Refugees continue to flood Greece

By March 11, 2016

Greece (Christian Aid Mission) — Christian Aid Mission reports that while the European Union reached an agreement with Turkey this week to stem the tide of Syrian and other refugees to Greece and other EU countries, refugees continued to pour onto the Greek islands–or die trying.

Christian Aid Mission_Syrian refugees

(Photo courtesy Christian Aid Mission)

At least 25 refugees perished when their Greece-bound dinghy sank in rough seas off the coast of Turkey on Sunday (March 6), while indigenous ministry workers in Athens reported thousands of refugees spilling into the Port of Piraeus and five other “hot spots.” Refugees set up makeshift colonies in the coastal town of Thessaloniki and inland in Eidomeni, on the border with Macedonia, where aid organizations feared a humanitarian disaster loomed.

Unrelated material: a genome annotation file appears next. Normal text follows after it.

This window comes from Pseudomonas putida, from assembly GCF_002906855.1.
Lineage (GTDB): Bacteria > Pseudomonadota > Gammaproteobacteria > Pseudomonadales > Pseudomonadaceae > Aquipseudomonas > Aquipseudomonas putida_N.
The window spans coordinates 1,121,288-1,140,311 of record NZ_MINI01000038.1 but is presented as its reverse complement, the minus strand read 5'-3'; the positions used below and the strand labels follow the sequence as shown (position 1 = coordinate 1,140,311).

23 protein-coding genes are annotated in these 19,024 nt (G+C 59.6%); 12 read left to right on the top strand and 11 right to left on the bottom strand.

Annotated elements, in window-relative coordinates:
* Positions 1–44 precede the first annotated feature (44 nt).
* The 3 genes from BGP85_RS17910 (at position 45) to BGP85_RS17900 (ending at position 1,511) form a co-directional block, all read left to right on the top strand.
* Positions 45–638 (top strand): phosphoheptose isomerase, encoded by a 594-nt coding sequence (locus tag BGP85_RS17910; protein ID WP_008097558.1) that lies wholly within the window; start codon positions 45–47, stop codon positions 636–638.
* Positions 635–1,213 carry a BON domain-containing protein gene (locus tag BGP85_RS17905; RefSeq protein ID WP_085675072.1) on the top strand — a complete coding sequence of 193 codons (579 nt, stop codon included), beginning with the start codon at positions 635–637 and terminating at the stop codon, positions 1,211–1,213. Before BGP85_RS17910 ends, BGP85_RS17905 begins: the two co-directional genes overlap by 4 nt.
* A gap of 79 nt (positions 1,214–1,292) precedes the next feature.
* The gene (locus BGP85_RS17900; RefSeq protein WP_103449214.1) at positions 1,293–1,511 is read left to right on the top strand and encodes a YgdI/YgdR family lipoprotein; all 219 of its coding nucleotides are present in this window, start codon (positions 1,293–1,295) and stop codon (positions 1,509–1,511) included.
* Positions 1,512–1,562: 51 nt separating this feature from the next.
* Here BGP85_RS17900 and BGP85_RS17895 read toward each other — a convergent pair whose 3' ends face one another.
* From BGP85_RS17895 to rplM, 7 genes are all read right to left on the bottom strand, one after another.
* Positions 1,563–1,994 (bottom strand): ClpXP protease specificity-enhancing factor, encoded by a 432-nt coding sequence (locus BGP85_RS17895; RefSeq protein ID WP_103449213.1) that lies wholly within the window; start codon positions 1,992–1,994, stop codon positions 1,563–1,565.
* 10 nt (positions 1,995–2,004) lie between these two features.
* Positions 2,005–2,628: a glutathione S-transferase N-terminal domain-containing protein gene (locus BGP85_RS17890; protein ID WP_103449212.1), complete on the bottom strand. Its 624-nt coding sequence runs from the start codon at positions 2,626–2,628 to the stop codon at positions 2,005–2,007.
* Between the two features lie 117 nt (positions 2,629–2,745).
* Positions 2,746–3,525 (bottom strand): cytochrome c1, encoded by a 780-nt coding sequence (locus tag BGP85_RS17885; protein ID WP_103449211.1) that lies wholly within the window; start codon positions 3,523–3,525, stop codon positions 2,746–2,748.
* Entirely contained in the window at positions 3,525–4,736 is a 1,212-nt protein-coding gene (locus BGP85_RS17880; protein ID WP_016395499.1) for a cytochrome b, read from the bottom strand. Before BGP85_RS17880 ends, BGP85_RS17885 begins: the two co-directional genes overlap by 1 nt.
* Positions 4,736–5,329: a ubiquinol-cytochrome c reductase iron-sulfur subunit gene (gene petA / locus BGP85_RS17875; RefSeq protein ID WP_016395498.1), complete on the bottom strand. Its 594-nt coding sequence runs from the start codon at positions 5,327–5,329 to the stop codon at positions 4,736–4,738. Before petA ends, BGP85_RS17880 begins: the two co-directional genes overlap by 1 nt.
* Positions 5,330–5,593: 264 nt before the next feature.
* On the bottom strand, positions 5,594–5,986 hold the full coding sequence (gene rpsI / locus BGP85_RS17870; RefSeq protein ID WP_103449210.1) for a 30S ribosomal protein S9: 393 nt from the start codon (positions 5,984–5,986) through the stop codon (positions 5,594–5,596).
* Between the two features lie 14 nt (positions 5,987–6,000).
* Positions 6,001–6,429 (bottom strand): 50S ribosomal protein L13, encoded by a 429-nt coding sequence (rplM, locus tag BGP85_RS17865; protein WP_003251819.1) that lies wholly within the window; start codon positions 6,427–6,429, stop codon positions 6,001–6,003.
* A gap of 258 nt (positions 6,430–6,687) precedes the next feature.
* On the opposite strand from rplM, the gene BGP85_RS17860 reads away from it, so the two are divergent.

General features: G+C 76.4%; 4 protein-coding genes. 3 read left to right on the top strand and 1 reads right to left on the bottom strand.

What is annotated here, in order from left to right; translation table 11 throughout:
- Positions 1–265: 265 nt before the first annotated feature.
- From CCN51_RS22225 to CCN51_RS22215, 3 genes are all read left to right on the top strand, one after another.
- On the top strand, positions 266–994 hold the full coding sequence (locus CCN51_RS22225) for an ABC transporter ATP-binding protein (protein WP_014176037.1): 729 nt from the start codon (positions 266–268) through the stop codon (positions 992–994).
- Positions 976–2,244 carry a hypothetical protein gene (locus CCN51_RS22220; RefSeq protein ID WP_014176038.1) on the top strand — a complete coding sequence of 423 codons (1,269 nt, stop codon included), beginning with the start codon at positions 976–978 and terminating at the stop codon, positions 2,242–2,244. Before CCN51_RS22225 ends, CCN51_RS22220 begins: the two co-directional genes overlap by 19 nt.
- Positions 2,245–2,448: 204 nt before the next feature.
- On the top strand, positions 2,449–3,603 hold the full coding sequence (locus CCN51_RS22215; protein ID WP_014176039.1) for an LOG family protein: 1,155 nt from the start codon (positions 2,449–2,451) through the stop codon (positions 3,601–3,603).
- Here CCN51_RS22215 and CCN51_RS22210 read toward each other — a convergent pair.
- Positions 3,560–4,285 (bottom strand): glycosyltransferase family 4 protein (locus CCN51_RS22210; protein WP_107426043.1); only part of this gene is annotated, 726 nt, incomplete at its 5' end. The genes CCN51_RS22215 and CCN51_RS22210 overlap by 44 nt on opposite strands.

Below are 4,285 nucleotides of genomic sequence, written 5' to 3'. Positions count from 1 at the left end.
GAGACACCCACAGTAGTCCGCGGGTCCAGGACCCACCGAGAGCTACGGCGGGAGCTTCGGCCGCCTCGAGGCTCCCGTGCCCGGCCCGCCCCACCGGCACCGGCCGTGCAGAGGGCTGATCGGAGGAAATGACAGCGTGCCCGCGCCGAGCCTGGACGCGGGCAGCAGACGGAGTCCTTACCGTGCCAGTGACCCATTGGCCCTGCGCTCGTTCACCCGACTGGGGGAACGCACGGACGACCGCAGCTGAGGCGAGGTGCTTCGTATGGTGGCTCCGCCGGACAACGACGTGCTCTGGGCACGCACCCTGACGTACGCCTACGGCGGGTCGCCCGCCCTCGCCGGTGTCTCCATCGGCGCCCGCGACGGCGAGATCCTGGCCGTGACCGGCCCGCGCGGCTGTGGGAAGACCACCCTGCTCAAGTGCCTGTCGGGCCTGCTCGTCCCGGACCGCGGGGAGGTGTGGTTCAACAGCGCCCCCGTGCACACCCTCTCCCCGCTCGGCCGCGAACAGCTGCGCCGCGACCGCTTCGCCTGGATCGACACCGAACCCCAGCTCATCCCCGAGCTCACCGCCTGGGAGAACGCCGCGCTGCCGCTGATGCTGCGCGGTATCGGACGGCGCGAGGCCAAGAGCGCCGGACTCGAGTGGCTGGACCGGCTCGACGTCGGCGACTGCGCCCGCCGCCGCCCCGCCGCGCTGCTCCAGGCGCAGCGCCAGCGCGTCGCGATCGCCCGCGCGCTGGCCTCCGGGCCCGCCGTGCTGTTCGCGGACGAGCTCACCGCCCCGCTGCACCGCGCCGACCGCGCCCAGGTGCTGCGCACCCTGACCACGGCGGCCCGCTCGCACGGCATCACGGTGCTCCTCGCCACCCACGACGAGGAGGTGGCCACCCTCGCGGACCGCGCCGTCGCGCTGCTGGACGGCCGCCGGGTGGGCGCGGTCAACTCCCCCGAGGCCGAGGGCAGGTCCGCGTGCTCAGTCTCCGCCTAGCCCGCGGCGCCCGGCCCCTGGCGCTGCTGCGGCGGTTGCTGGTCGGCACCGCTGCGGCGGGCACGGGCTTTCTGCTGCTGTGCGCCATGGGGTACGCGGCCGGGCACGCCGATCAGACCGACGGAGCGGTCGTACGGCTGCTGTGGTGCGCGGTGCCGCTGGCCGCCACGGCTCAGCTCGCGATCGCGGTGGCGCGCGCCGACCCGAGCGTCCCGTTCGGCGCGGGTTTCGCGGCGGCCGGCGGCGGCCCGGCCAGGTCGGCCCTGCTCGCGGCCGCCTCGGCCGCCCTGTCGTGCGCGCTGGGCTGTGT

“After finishing our church service, we got two volunteers to visit and explore what happens at the Piraeus port,” the co-director of the ministry said. “All the blanket supplies we had with us disappeared in one minute. The volunteers looked at my husband and me and said, ‘We need thousands.'”

The refugees arrived exhausted at the Port of Piraeus.

“Entering the big reception venue of the port, which now was serving as a big bed for hundreds of refugees, the smell was bad,” the co-director said, adding that she caught sight of a woman who appeared to be hyperventilating. “You could see she was just about to have a nervous breakdown. I asked her if she was okay. Immediately she started to cry. She was so scared.”

She learned that the woman had come from Iraq with her husband and 2-year-old son.

“I kept her in my arms till she relaxed,” the co-director said. “She is only one; there are thousands around.”